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From:Paul DuBois Date:August 12 1999 4:36pm
Subject:GET_LOCK() - request for comments
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In the wake of some recent discussion about the operation of GET_LOCK(),
I've written the following as an attempt to clarify how it works.  I'd
appreciate any comments or corrections.  Thanks.


GET_LOCK(str,timeout)

   GET_LOCK() is used in conjunction with RELEASE_LOCK() to perform
   advisory (cooperative) locking. You can use the two functions to write
   applications that cooperate based on the status of an agreed-upon lock
   name.

   GET_LOCK() is called with a lock name indicated by the string str and
   a timeout value of timeout seconds. It returns 1 if the lock was
   obtained successfully within the timeout period, 0 if the lock attempt
   failed due to timing out, or NULL if an error occurred. The timeout
   value determines how long to wait while attempting to obtain the lock,
   not the duration of the lock; once obtained, the lock remains in force
   until released.

   The following call acquires a lock named "my lock", waiting up to 10
   seconds for it:

      GET_LOCK("my lock", 10)

   The lock applies only to the string itself. It does not lock a
   database, a table, or any rows or columns within a table. In other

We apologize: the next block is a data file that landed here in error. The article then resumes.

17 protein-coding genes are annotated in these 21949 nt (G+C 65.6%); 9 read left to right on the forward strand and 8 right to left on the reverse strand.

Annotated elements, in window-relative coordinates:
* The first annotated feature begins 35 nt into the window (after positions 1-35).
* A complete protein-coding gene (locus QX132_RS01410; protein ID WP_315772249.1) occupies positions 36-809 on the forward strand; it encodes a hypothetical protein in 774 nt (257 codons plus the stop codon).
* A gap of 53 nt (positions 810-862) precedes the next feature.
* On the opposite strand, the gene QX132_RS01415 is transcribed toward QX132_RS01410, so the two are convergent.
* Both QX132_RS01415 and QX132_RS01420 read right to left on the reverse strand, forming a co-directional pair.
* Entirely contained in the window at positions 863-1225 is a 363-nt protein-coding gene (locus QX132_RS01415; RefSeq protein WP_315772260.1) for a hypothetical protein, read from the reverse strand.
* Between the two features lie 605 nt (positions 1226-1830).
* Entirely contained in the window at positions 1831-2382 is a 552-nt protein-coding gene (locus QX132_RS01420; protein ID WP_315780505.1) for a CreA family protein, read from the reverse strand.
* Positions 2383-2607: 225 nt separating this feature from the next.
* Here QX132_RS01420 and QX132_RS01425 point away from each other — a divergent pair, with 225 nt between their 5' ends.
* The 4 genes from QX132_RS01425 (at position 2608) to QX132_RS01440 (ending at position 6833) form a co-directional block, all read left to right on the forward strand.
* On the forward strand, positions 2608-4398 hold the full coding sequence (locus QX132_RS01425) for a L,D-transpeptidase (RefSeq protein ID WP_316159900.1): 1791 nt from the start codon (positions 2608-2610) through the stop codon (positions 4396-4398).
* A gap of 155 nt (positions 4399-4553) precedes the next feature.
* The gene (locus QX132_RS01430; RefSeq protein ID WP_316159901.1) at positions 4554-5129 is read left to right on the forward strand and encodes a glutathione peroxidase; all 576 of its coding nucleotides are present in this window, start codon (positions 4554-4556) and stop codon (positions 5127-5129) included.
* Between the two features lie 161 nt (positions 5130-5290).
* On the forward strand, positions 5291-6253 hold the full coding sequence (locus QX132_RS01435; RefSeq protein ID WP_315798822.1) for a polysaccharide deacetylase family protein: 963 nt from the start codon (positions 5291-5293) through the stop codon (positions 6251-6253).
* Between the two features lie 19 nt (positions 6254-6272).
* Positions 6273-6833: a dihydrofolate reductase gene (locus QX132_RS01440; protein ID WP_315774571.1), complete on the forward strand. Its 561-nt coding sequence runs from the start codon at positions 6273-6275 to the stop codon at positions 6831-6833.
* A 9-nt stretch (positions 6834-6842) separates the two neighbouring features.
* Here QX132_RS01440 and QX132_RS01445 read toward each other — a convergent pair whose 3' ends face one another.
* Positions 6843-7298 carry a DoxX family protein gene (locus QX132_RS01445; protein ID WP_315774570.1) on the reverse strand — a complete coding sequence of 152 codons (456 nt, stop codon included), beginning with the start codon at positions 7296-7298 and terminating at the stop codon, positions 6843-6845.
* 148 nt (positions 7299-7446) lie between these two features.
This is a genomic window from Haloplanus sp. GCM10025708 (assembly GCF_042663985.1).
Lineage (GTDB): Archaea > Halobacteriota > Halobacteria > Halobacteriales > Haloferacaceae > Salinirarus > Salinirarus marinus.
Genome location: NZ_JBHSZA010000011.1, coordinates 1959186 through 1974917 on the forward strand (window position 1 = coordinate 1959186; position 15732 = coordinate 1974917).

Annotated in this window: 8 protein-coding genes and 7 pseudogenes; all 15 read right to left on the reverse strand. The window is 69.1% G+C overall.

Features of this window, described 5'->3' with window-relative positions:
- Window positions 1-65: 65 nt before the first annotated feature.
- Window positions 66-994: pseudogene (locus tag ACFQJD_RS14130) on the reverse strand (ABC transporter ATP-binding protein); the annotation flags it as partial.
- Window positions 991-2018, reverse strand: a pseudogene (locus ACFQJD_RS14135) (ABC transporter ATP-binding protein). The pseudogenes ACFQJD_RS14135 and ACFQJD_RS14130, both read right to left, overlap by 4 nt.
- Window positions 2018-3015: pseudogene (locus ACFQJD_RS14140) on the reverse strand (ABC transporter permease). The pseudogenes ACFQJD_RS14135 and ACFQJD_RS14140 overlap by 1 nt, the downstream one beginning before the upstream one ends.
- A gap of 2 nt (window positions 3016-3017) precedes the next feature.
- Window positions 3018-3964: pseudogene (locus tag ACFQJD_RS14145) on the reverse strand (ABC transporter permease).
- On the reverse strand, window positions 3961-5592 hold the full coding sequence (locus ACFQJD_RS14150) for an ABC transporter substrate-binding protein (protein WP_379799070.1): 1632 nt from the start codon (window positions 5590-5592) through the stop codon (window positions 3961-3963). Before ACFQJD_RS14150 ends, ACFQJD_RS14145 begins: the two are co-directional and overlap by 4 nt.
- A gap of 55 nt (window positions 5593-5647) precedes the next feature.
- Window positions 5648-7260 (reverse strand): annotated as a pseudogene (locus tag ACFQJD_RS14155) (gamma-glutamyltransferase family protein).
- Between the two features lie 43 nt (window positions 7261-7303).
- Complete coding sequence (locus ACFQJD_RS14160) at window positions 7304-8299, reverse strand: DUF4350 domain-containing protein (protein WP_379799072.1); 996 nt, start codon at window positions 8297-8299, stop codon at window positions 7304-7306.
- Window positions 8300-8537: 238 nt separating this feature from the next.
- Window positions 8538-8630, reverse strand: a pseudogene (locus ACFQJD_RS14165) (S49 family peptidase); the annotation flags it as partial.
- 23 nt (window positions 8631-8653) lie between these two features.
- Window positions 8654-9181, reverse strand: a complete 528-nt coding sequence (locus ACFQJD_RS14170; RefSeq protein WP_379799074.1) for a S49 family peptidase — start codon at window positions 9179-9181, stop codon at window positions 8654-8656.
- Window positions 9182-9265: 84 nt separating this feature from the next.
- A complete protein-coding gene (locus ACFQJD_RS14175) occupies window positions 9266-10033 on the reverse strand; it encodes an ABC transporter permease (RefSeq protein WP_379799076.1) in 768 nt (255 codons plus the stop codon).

words, the lock does not prevent any other client from doing anything
   to database tables, which is why GET_LOCK() locking is advisory only -
   it simply allows other cooperating clients to determine whether or not
   the lock is in force. A client that has a lock on a name blocks
   attempts by other clients to lock the name (or attempts by other
   threads within a multi-threaded client that maintains multiple
   connections to the server). Suppose client 1 locks the string "my
   lock". If client 2 attempts to lock the same string, it will block
   waiting for the lock until client 1 releases it or until the timeout
   period expires. In the former case, client 2 will acquire the lock
   successfully; in the latter case, it will fail.

   Since two clients cannot lock a given string at the same time,
   applications that agree on a name can use the lock status of that name
   as an indicator of when it is safe to perform operations related to
   the name. For example, you can construct a lock name based on a unique
   key value for a row in a table to allow cooperative locking of that
   row.

   A lock is released explicitly by calling RELEASE_LOCK() with the lock
   name.

      RELEASE_LOCK("my lock")

   RELEASE_LOCK() returns 1 if the lock was released successfully, 0 if
   the lock was held by another connection (you can only release your own
   locks), or NULL if no such lock exists.

   Any lock held by a client connection is also automatically released
   when the connection terminates, or if the client issues another
   GET_LOCK() call (a client connection can lock only one string at a
   time). In the latter case, the lock being held is released before the
   new lock is obtained, even if the lock name is the same.

   GETLOCK(str,0) may be used as a simple poll to determine without
   waiting whether or not a lock on str is in force. (This will of course
   lock the string if it is not currently locked, so remember to call
   RELEASE_LOCK() as appropriate.)

-- 
Paul DuBois, paul@stripped
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GET_LOCK() - request for commentsPaul DuBois12 Aug